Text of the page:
Nevins also weaves in a little history of the punk scene, with a primary focus on the SoCal bands, which adds context and some meaty substance (which helped me forgive the somewhat cliché ADD visual style of the film). The director saves her biggest emotional guns for the final third, when some of her subjects open up about their relationships with their own fathers, which for most were less than ideal (cue the waterworks). This is where the rubber meets the road, and the takeaway is revealed: I never sang for my father, but I will sing for my kids* (*parents advisory: explicit lyrics).

Ambition’s debt is paid: The Ides of March **1/2

By Dennis Hartley

(Originally posted on Digby’s Hullabaloo on October 8, 2011)


In the decidedly theatrical opener of George Clooney’s latest directorial effort, The Ides of March, a well-attired young man with a lean and hungry look emerges from backstage shadows, steps up to a podium and begins to address an empty hall. After muttering some standard-issue mike check gibberish, he begins to recite snippets of what sounds like some tried-and-true, audience-rousing political campaign rhetoric.

His tone becomes so assured and impassioned, you find yourself wondering if he is the one running for office. He’s not, actually. But he is playing to win. He’s a hotshot campaign advisor named Stephen Myers (Ryan Gosling), a Ninja spin doctor (or, “Spinja” if you like) who also possesses something relatively rare in the cynical and duplicitous profession he has chosen to work in. He actually believes in the candidate he is working to put into office.

That candidate is Governor Mike Morris (Clooney), making a first-time bid for the presidency. The charismatic and straight-talking Morris is in a fierce fight to win the Ohio primary, which should cinch him as the Dem’s nominee. Stephen isn’t the only weapon in his arsenal; his campaign manager is Paul Zara (Philip Seymour Hoffman) a seasoned veteran with an impressive track record. In the pecking order, Stephen answers to Paul. The one thing that Paul values above all is loyalty, and he makes no bones about it.

That is why Stephen is torn when approached by Paul’s competition, Tom Duffy (Paul Giamatti) who manages the rival campaign. After the obligatory “You should be working for the winning team, kid” pitch, Tom gives Stephen a “hot tip” that his camp has been assured a key endorsement from a senator (Jeffrey Wright) which will give Tom’s guy the win. Why is he telling Stephen this? Is it a trick? Then again, it’s nice to be wooed. In the meantime, Stephen does some wooing of his own, with an intern (Evan Rachael Wood). You would think that this sharp young man would know the pitfalls of office romance. This leads a huge pitfall…one that could sink the campaign.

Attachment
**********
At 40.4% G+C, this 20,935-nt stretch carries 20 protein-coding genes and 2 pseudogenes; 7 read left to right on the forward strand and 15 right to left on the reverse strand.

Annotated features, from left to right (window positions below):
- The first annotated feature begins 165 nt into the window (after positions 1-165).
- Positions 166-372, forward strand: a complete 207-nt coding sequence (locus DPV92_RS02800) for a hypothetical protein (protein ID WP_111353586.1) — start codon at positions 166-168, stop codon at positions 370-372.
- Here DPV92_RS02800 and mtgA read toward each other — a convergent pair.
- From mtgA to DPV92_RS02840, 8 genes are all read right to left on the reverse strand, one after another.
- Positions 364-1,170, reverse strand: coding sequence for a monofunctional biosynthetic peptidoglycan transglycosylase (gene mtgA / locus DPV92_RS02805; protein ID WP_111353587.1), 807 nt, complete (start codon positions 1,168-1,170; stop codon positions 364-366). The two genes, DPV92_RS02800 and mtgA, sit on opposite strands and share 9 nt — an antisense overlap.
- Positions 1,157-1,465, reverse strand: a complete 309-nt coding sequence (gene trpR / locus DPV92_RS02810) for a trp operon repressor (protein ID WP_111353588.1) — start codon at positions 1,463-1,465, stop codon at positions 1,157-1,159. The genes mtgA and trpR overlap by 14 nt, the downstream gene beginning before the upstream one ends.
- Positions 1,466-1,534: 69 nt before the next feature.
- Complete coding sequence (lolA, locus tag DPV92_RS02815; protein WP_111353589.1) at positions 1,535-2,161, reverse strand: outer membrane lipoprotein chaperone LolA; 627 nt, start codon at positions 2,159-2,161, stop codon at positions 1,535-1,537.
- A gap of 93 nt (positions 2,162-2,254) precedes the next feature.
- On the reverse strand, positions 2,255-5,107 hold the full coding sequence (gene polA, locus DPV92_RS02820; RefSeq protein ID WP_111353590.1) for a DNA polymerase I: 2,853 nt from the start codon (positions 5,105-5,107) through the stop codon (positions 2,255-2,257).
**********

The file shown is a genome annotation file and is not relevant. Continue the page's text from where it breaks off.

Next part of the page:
I suppose that is the message of this film (politics is all awash in the wooing). The art of seduction and the art of politicking are one and the same; not exactly a new revelation (a narrative that goes back at least as far as, I don’t know, Shakespeare’s Julius Caesar). The politician is seduced by power. However, the politician first must seduce the voter. A pleasing narrative is spun and polished, promises are made, sweet nothings whispered in the ear, and the voter caves.

But once your candidate is ensconced in their shiny new office, well…about that diamond ring? It turns out to be cubic zirconium. Then it’s all about the complacency, the lying, the psychodramas, and the traumas. While a lot of folks do end up getting ‘screwed’, it is not necessarily in the most desirable and fun way. But I digress.

If you would indulge me my prurient analogy a wee bit more, Clooney’s film, while competently made and well-acted, could have used a little Viagra (or something). The TV ad campaign spins it as a political thriller, but while it involves politics, and does feature some intrigue, it’s not really that thrilling. I would classify as more of a political potboiler, simmering on medium high all of the way through.